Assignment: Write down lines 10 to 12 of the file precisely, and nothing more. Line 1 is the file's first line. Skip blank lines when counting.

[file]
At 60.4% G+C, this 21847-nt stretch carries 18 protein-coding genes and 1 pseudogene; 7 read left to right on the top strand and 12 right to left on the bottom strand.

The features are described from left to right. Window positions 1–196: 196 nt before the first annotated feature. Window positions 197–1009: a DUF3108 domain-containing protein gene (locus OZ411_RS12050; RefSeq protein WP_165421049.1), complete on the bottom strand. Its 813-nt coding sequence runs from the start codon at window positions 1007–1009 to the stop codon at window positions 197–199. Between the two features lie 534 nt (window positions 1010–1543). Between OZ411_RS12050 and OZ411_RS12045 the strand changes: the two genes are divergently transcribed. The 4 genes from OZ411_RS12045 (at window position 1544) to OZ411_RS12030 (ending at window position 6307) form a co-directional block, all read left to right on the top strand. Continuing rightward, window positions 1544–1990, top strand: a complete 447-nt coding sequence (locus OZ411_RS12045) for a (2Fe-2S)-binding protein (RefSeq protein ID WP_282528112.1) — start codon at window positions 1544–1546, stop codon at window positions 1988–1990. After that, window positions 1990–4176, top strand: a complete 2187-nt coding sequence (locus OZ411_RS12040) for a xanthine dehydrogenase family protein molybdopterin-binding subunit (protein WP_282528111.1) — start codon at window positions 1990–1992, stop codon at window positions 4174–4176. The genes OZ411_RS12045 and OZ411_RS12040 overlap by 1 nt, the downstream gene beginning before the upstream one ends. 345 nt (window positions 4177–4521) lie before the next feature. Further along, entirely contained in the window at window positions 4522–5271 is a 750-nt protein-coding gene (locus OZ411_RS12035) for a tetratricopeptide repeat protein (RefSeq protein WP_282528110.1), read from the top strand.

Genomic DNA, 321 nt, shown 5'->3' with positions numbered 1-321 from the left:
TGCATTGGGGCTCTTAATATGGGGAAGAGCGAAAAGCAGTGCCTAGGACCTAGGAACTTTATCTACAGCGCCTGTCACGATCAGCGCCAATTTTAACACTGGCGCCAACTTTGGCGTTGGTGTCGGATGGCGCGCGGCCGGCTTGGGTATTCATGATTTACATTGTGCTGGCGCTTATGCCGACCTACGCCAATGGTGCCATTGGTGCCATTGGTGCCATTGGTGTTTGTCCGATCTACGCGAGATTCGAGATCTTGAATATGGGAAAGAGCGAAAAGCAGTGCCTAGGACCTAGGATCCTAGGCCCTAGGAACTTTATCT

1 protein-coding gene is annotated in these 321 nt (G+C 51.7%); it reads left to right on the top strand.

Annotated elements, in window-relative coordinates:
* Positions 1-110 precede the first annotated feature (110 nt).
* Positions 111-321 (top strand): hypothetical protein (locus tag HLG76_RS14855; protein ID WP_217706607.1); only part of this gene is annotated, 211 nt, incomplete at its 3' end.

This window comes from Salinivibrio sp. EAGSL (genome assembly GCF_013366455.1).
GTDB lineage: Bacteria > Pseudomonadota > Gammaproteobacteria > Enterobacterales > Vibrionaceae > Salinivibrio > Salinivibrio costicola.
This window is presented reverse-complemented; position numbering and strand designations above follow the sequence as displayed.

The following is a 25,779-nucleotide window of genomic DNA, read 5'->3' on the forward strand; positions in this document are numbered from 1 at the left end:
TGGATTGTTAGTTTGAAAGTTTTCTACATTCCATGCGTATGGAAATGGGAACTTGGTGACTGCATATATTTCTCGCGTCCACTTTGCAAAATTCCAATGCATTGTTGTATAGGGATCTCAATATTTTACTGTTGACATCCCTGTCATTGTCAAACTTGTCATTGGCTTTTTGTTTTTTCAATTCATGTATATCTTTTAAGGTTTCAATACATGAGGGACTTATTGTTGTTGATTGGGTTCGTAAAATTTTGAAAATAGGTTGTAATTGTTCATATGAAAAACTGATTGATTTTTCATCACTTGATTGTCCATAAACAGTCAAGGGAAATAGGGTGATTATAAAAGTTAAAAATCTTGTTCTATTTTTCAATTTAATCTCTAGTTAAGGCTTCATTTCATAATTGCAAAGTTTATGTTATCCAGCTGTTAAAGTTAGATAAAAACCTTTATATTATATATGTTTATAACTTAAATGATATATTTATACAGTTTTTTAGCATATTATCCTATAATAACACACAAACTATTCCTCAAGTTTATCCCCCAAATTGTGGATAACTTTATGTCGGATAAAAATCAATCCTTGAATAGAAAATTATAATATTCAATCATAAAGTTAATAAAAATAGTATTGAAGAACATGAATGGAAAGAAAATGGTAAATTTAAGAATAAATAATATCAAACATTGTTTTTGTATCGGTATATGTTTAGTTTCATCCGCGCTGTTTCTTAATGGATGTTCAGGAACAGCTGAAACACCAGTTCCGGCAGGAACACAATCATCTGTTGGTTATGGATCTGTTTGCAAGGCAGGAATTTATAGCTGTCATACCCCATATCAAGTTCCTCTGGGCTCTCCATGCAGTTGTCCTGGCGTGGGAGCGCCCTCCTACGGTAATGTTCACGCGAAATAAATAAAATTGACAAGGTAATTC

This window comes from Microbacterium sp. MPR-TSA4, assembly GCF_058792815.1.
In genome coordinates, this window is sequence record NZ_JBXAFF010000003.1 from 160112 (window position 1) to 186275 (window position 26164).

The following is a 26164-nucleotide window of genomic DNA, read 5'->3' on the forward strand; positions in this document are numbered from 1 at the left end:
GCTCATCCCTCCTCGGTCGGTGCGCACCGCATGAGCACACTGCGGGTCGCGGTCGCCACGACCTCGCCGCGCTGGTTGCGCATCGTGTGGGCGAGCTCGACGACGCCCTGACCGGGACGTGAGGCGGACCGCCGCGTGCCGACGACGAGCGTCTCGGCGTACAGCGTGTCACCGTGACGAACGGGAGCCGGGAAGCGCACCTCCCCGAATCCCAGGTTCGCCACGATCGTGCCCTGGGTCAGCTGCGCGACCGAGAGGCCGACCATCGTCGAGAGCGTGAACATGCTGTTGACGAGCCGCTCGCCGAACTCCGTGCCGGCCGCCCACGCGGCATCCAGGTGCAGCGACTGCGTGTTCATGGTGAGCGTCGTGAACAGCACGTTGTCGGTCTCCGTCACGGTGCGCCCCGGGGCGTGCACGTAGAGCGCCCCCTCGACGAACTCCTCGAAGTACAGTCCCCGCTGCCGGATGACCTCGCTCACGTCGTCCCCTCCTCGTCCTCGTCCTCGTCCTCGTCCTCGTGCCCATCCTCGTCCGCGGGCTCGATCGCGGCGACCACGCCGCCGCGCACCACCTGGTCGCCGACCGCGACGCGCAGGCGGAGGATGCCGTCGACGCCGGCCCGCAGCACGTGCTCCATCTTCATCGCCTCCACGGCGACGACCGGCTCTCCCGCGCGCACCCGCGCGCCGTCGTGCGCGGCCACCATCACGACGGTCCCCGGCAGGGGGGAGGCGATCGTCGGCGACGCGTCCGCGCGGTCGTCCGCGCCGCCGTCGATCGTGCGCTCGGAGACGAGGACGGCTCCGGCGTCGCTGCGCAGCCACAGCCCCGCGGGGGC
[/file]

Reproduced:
GTDB lineage: Bacteria > Pseudomonadota > Gammaproteobacteria > Enterobacterales > Vibrionaceae > Salinivibrio > Salinivibrio costicola.
This window is presented reverse-complemented; position numbering and strand designations above follow the sequence as displayed.

The following is a 25,779-nucleotide window of genomic DNA, read 5'->3' on the forward strand; positions in this document are numbered from 1 at the left end: